"Have Gat – Will Travel" by Richard Prather (Gold Medal, 1957)

Have Gat – Will Travel (Gold Medal #677, 1957) comprises six of Richard Prather’s Shell Scott stories that originally appeared in various magazines between 1952 and 1956. They are all solid, characteristic examples of Prather’s slapstick-hardboiled hybrid and his inimitable, charming sleaze-ball detective. The architecture of the plots are all straightforward, allowing Shell the most leeway for his explosive personality – and gun, of course.

One of the things that has always interested me about Prather is that not only is he is well aware of Shell’s comic-machismo, but that Shell is aware of it as well. He comments on his garish yellow Cadillac and his busted nose that never healed properly. He even wonders why some of the women are so attracted to him – but, maybe that is just false modesty. Like a cross between Robert Leslie Bellem and Mickey Spillane, Prather careful balances satire and seriousness. Shell Scott isn’t just some “joke” that is out to make fun of private detectives. If that were the case, he wouldn’t have sustained dozens of novels and even more short stories.

What makes Shell so appealing, as well as enduring, is that he’s more than just a super-hero. In these stories alone, he’s on the verge of bankruptcy, shot numerous times, forced to take morphine in order to go into battle, and reminded constantly that his bullheaded zest for women is more than just a minor vulnerability. Heck, even when he makes a movie to help solve a case, he can’t help but admit how terrible an actor he is. Shell has a great sense of humor about himself, and can laugh at the situations he gets himself into. And they can be real doozies, with Prather’s skillful adeptness at both slapstick humor and pulse-racing action.

Shell Scott doesn’t fight crime because of any moral conviction or higher calling, nor because of the money (he seems permanently on the verge of bankruptcy). The girls are appealing, yes, and he does love firing guns. But, perhaps more than anything else, he just seems perfect for the job. Can you imagine Shell Scott doing anything else other than being a private eye? With his quick wit, faster trigger finger, obstinate determination, and irrefutable charm (that sometimes gets him into trouble, but also always gets him out of it), Shell Scott is one of literature’s iconic private detectives.

Here’s a rundown of the stories, a short description, a favorite quote from each, as well as the original publication info. Thanks to Thrilling Detective for providing such a thorough and comprehensive bibliography.

“Sinner’s Alley” (Adam, April 1953)
Shell battles a teenage gang.
“The short kid I’d kicked in the groin was vomiting. I hunted till I found the hammer and my gun, then I walked to Shorty and hit him on the head with the hammer. He rolled over. Ratface was moaning softly, so I gave him a tap, too. Then I walked to Chuck, hoping he’d wiggle so I could clobber him. He lay quietly. What the hell! I thought, and I clobbered him anyway.”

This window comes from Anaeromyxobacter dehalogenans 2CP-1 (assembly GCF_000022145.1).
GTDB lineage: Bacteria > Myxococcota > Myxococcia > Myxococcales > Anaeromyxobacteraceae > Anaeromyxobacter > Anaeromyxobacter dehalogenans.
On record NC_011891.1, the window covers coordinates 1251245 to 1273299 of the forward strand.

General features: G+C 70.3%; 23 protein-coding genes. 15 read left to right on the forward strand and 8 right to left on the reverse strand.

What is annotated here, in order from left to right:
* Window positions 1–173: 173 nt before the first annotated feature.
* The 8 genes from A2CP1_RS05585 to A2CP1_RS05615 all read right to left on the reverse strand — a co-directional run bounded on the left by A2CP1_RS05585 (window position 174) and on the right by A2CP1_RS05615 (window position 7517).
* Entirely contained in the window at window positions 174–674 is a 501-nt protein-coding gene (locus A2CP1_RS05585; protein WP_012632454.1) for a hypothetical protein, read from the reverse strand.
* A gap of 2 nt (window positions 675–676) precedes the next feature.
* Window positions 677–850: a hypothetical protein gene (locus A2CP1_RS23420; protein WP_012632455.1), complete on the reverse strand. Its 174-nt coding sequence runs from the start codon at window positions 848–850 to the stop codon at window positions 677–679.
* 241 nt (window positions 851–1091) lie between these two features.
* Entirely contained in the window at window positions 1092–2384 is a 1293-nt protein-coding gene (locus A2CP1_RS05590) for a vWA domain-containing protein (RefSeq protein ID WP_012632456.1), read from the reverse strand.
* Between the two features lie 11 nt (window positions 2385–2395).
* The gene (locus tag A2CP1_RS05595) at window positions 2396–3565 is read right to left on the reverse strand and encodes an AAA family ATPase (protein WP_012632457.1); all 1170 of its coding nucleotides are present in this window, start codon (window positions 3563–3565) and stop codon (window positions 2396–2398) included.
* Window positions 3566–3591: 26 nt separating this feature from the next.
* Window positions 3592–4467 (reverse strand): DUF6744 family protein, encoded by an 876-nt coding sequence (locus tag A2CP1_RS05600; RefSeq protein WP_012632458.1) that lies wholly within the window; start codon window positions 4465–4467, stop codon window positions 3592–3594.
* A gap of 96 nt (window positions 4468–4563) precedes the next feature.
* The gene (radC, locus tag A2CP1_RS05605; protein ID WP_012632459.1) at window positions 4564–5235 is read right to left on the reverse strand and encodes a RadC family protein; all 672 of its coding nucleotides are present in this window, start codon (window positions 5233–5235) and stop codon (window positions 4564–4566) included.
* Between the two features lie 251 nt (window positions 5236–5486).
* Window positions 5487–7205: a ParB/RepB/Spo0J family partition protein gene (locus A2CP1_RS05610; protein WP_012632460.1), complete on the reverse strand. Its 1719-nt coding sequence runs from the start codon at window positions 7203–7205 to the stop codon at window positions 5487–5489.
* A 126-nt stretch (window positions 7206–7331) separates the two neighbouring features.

“Code 197” (Manhunt, June 1955)
Shell gets tangled in a Communist conspiracy.
“There was a little popping sound and then my gun was jarring the palm of my left hand. I wasn’t conscious of lifting my arm and pulling the trigger, but I saw the guy jerk, heard the meat-ax smack of bullets into his chest. I emptied the revolver into him.”

“The Build-Up”
(Suspect, June 1956)
Shell has his poker winnings stolen and is framed for murder.
“Hold it. Most of the cops in town are looking for me. I haven’t time to explain. Ah, sweetheart, uh…I haven’t time for that, either.”

“Trouble Shooter” (Accused, January 1956)
Shell investigates the death of an actress and winds up making his own movie.
“Shell Scott in action. Producer, director, writer, and star. Orson Welles crossed with Jack Webb. Hollywood’s wonder boy, Shell Scott.”

“Murder’s Strip Tease” (Thrilling Detective, February 1953)
Shell’s client is assassinated in his own office while trying to hire him.
“Yeah, guppies. I like guppies and the hell with you.”

“The Sleeper Caper” (Manhunt, March 1953)
Shell heads to Mexico to investigate crooked horse races.
“That’s me. I am the slob with the two tomatoes, and the hell with you.”


  1. I agree, the Shell Scott short stories and books are quite a lot of fun. Another collection of Scott stories is The Shell Scott Sampler. Two of my favorite Shell Scott books are Everybody Had a Gun, and Strip for Murder where Shell goes "undercover" in a nudist colony. I remember reading an interview where Prather said Strip for Murder and Dance with the Dead were his two favorite books. I have a copy of Double Trouble, which pairs Shell Scott and Chester Drum, the book being co-written by Prather and Stephen Marlowe. I haven't read it yet but i hear it is quite enjoyable.

  2. STRIP FOR MURDER is my favorite Shell Scott, but they're all good. I like the comment about not being to imagine Shell as anything except a private eye. So true.

  3. STRIP FOR MURDER has been on my "to read" list for too long now. I have a few other Prather novels that I've already bought that are waiting their turn to be read. EVERYBODY HAS A GUN, OVER HER DEAR BODY, and DANCE WITH THE DEAD.

    Has anyone read any of his non-Shell Scott novels other than THE PEDDLER? I find it amazing how dedicated Prather was to Scott. Seems that there was very little he wrote that didn't feature that character.

  4. I've read a bit of Prather, and I've liked his short fiction better than his novels. The japery and self-mockery tended to overwhelm everything else in the novels I tried to read. When he wrote short, he could pack a narrative and emotional punch without sacrificing the humor.
    Detectives Beyond Borders
    “Because Murder Is More Fun Away From Home”


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